The 0.2 OOMs/year target
TLDR: Humanity — which includes all nations, organisations, and individuals — should limit the growth rate of machine learning training runs from 2020 until 2050 to below 0.2 OOMs/year.
Paris Climate Accords
The 2°C target helps facilitate coordination between nations, organisations, and individuals.
It provided a clear, measurable goal.
It provided a sense of urgency and severity.
It promoted a sense of shared responsibility.
It establishes common knowledge of stakeholder goals.
It helped to align efforts across different stakeholders.
It signals a technical practical mindset for solving the problem.
It created a shared understanding of what success would look like.
The 2°C target was the first step towards coordination, not the last step.
The AI governance community should converge around a similar target.
0.2 OOMs/year target
I propose a fixed target of 0.2 OOMs/year. “OOM” stands for “orders of magnitude” and corresponds to a ten-fold increase, so 0.2 OOMs/year corresponds to a 58% year-on-year growth. The 0.2 OOMs/year figure was recently suggested by Jaime Sevilla, which prompted me to write this article.
I do not propose any specific policy for achieving the 0.2 OOMs/year target, because the purpose of the target is to unify stakeholders even if they support different policies.
I do not propose any specific justification for the 0.2 OOMs/year target, because the purpose of the target is to unify stakeholders even if they have different justifications.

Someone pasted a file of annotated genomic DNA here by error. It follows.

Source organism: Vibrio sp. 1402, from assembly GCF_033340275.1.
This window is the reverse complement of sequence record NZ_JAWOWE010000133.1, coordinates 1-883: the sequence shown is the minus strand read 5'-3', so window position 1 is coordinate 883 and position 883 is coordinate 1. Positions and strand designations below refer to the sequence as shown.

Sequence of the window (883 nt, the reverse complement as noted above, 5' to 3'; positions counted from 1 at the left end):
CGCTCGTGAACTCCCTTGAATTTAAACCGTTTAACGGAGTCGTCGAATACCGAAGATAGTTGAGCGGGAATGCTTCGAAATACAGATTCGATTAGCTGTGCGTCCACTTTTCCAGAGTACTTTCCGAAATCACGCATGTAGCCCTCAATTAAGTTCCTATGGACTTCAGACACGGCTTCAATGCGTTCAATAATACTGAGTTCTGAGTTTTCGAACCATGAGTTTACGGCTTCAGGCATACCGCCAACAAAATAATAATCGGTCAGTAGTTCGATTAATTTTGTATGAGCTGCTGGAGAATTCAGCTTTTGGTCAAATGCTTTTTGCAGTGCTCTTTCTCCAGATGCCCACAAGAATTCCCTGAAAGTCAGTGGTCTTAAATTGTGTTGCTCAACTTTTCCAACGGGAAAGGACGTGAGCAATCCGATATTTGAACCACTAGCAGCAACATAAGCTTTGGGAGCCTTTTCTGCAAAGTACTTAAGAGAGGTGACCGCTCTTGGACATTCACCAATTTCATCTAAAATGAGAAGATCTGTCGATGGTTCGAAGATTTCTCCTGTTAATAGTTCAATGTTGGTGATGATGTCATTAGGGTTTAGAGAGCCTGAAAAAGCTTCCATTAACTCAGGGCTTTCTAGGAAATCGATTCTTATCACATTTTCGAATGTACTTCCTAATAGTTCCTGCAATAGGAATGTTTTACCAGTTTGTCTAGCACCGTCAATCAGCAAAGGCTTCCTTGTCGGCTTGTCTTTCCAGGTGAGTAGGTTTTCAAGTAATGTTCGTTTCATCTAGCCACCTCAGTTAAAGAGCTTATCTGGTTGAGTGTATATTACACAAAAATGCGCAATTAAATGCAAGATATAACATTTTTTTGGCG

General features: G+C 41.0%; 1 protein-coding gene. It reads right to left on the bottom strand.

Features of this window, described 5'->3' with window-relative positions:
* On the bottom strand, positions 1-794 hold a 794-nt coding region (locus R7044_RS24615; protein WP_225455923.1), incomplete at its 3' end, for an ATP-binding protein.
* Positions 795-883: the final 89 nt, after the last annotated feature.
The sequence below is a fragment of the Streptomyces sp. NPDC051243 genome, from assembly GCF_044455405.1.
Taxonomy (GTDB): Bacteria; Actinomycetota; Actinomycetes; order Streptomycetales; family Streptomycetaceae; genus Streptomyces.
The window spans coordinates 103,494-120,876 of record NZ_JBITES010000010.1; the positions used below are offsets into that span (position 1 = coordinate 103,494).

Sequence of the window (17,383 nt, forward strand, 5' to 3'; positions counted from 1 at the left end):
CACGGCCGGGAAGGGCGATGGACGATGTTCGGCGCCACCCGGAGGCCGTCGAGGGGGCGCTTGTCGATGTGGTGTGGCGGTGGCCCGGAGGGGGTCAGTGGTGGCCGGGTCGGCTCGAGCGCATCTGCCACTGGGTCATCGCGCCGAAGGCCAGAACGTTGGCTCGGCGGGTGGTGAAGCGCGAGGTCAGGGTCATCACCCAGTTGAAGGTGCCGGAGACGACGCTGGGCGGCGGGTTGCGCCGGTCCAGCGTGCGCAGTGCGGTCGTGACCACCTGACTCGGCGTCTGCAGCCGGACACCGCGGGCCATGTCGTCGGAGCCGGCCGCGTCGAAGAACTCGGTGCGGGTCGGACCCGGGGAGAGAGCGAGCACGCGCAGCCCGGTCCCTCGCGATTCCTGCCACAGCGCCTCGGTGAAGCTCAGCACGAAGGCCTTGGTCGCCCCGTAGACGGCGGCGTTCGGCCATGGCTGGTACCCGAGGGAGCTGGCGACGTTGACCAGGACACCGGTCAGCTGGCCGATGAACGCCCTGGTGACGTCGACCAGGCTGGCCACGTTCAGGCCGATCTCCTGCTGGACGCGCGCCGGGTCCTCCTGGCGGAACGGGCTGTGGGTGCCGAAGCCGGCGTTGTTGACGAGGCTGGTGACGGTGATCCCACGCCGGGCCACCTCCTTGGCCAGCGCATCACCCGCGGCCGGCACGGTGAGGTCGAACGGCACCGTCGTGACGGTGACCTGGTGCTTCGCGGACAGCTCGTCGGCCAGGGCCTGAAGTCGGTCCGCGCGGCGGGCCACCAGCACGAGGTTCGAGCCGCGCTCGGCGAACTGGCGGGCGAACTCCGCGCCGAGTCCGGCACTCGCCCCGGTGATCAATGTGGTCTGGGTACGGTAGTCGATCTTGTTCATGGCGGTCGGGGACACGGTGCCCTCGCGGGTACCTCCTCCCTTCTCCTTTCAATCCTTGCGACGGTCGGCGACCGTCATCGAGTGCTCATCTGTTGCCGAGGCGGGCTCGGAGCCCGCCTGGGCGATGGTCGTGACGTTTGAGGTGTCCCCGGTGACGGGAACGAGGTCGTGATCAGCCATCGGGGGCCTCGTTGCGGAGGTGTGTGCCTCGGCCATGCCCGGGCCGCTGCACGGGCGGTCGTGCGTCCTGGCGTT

Here is the statement:
“Humanity — which includes all nations, organisations, and individuals — should limit the growth rate of machine learning training runs from 2020 until 2050 to below 0.2 OOMs/year.”
The statement is intentionally ambiguous about how to measure “the growth rate of machine learning training runs”. I suspect that a good proxy metric would be the effective training footprint (defined below) but I don’t think the proxy metric should be included in the statement of the target itself.
Effective training footprint
What is the effective training footprint?
The effective training footprint, measured in FLOPs, is one proxy metric for the growth rate of machine learning training runs. The footprint of a model is defined, with caveats, as the total number of FLOPs used to train the model since initialisation.
A randomly initialised model has a footprint of 0 FLOPs.
If the model is trained from a randomly initialised model using SGD or a variant, then its footprint is the total number of FLOPs used in the training process.
If a pre-trained base model is used for the initialisation of another training process (such as unsupervised learning, supervised learning, fine-tuning, or reinforcement learning), then the footprint of the resulting model will include the footprint of the pre-trained model.
If multiple models are composed to form a single cohesive model, then the footprint of the resulting model is the sum of the footprints of each component model.
If there is a major algorithmic innovation which divides by a factor of the FLOPs required to train a model to a particular score on downstream tasks, then the footprint of models trained with that innovation is multiplied by the same factor .